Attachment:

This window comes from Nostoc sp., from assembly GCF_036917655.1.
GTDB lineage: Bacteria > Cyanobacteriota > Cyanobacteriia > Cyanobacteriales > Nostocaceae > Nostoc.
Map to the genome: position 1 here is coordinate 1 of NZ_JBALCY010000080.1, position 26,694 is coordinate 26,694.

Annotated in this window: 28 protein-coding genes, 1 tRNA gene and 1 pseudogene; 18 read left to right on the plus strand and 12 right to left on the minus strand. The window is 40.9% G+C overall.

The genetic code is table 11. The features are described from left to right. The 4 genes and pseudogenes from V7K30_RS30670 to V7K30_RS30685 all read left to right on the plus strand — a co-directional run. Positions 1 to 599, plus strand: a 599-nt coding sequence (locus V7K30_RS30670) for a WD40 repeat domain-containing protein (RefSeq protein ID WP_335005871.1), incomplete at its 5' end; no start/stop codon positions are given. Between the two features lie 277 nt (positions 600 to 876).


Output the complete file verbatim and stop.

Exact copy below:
This window comes from Nostoc sp., from assembly GCF_036917655.1.
GTDB lineage: Bacteria > Cyanobacteriota > Cyanobacteriia > Cyanobacteriales > Nostocaceae > Nostoc.
Map to the genome: position 1 here is coordinate 1 of NZ_JBALCY010000080.1, position 26,694 is coordinate 26,694.

Annotated in this window: 28 protein-coding genes, 1 tRNA gene and 1 pseudogene; 18 read left to right on the plus strand and 12 right to left on the minus strand. The window is 40.9% G+C overall.

The genetic code is table 11. The features are described from left to right. The 4 genes and pseudogenes from V7K30_RS30670 to V7K30_RS30685 all read left to right on the plus strand — a co-directional run. Positions 1 to 599, plus strand: a 599-nt coding sequence (locus V7K30_RS30670) for a WD40 repeat domain-containing protein (RefSeq protein ID WP_335005871.1), incomplete at its 5' end; no start/stop codon positions are given. Between the two features lie 277 nt (positions 600 to 876).